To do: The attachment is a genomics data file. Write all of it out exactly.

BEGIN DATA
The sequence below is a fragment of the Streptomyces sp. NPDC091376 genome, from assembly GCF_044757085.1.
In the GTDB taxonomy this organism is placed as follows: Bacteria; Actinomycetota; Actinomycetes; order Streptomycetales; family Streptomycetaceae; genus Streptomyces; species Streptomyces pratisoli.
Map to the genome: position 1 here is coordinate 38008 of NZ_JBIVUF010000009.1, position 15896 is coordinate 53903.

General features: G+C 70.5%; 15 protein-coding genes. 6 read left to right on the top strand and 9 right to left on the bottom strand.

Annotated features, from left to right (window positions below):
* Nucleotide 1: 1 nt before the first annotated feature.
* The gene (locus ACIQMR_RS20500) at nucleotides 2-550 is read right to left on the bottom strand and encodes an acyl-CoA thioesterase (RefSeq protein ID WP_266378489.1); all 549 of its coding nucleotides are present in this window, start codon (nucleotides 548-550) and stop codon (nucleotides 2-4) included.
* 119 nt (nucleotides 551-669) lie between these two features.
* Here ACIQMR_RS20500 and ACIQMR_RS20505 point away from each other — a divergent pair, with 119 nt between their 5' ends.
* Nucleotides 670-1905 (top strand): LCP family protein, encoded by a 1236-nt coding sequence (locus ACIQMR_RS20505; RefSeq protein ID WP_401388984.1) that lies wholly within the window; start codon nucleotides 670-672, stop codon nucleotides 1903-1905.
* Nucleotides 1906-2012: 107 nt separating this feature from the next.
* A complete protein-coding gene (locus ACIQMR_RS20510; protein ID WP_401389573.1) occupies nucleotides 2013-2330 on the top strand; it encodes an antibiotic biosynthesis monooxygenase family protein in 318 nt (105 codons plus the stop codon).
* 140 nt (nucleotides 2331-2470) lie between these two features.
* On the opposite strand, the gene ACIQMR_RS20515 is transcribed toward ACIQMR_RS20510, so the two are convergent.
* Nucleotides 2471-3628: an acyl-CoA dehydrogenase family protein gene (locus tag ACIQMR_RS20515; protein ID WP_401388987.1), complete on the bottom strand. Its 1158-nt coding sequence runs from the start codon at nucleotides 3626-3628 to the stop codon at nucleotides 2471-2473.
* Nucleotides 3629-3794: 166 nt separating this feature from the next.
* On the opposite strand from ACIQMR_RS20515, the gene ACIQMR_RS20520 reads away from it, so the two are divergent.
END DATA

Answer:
The sequence below is a fragment of the Streptomyces sp. NPDC091376 genome, from assembly GCF_044757085.1.
In the GTDB taxonomy this organism is placed as follows: Bacteria; Actinomycetota; Actinomycetes; order Streptomycetales; family Streptomycetaceae; genus Streptomyces; species Streptomyces pratisoli.
Map to the genome: position 1 here is coordinate 38008 of NZ_JBIVUF010000009.1, position 15896 is coordinate 53903.

General features: G+C 70.5%; 15 protein-coding genes. 6 read left to right on the top strand and 9 right to left on the bottom strand.

Annotated features, from left to right (window positions below):
* Nucleotide 1: 1 nt before the first annotated feature.
* The gene (locus ACIQMR_RS20500) at nucleotides 2-550 is read right to left on the bottom strand and encodes an acyl-CoA thioesterase (RefSeq protein ID WP_266378489.1); all 549 of its coding nucleotides are present in this window, start codon (nucleotides 548-550) and stop codon (nucleotides 2-4) included.
* 119 nt (nucleotides 551-669) lie between these two features.
* Here ACIQMR_RS20500 and ACIQMR_RS20505 point away from each other — a divergent pair, with 119 nt between their 5' ends.
* Nucleotides 670-1905 (top strand): LCP family protein, encoded by a 1236-nt coding sequence (locus ACIQMR_RS20505; RefSeq protein ID WP_401388984.1) that lies wholly within the window; start codon nucleotides 670-672, stop codon nucleotides 1903-1905.
* Nucleotides 1906-2012: 107 nt separating this feature from the next.
* A complete protein-coding gene (locus ACIQMR_RS20510; protein ID WP_401389573.1) occupies nucleotides 2013-2330 on the top strand; it encodes an antibiotic biosynthesis monooxygenase family protein in 318 nt (105 codons plus the stop codon).
* 140 nt (nucleotides 2331-2470) lie between these two features.
* On the opposite strand, the gene ACIQMR_RS20515 is transcribed toward ACIQMR_RS20510, so the two are convergent.
* Nucleotides 2471-3628: an acyl-CoA dehydrogenase family protein gene (locus tag ACIQMR_RS20515; protein ID WP_401388987.1), complete on the bottom strand. Its 1158-nt coding sequence runs from the start codon at nucleotides 3626-3628 to the stop codon at nucleotides 2471-2473.
* Nucleotides 3629-3794: 166 nt separating this feature from the next.
* On the opposite strand from ACIQMR_RS20515, the gene ACIQMR_RS20520 reads away from it, so the two are divergent.